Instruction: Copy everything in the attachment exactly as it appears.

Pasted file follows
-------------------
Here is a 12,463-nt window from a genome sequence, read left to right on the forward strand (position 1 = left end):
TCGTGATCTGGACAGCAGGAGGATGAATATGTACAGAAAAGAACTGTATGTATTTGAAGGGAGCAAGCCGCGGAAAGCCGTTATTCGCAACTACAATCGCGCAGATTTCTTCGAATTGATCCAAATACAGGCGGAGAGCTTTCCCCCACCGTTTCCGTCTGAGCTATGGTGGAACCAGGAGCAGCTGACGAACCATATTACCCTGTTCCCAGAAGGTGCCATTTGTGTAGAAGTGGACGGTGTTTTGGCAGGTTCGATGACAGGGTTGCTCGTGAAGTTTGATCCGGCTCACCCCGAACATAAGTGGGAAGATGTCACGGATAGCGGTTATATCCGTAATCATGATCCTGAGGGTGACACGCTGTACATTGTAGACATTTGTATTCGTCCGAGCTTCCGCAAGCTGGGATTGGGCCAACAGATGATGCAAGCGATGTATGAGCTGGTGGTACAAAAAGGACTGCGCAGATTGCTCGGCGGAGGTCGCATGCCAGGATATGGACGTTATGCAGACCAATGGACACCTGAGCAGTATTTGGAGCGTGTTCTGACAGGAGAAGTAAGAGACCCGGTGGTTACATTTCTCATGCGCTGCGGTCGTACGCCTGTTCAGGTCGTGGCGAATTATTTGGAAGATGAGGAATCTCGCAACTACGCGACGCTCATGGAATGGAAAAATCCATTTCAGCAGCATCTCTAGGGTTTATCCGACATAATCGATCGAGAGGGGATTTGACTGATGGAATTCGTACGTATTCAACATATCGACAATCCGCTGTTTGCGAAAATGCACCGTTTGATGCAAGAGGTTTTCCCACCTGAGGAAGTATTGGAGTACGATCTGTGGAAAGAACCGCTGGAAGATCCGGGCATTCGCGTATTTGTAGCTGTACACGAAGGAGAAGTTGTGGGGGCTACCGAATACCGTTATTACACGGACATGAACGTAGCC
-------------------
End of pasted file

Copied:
Here is a 12,463-nt window from a genome sequence, read left to right on the forward strand (position 1 = left end):
TCGTGATCTGGACAGCAGGAGGATGAATATGTACAGAAAAGAACTGTATGTATTTGAAGGGAGCAAGCCGCGGAAAGCCGTTATTCGCAACTACAATCGCGCAGATTTCTTCGAATTGATCCAAATACAGGCGGAGAGCTTTCCCCCACCGTTTCCGTCTGAGCTATGGTGGAACCAGGAGCAGCTGACGAACCATATTACCCTGTTCCCAGAAGGTGCCATTTGTGTAGAAGTGGACGGTGTTTTGGCAGGTTCGATGACAGGGTTGCTCGTGAAGTTTGATCCGGCTCACCCCGAACATAAGTGGGAAGATGTCACGGATAGCGGTTATATCCGTAATCATGATCCTGAGGGTGACACGCTGTACATTGTAGACATTTGTATTCGTCCGAGCTTCCGCAAGCTGGGATTGGGCCAACAGATGATGCAAGCGATGTATGAGCTGGTGGTACAAAAAGGACTGCGCAGATTGCTCGGCGGAGGTCGCATGCCAGGATATGGACGTTATGCAGACCAATGGACACCTGAGCAGTATTTGGAGCGTGTTCTGACAGGAGAAGTAAGAGACCCGGTGGTTACATTTCTCATGCGCTGCGGTCGTACGCCTGTTCAGGTCGTGGCGAATTATTTGGAAGATGAGGAATCTCGCAACTACGCGACGCTCATGGAATGGAAAAATCCATTTCAGCAGCATCTCTAGGGTTTATCCGACATAATCGATCGAGAGGGGATTTGACTGATGGAATTCGTACGTATTCAACATATCGACAATCCGCTGTTTGCGAAAATGCACCGTTTGATGCAAGAGGTTTTCCCACCTGAGGAAGTATTGGAGTACGATCTGTGGAAAGAACCGCTGGAAGATCCGGGCATTCGCGTATTTGTAGCTGTACACGAAGGAGAAGTTGTGGGGGCTACCGAATACCGTTATTACACGGACATGAACGTAGCC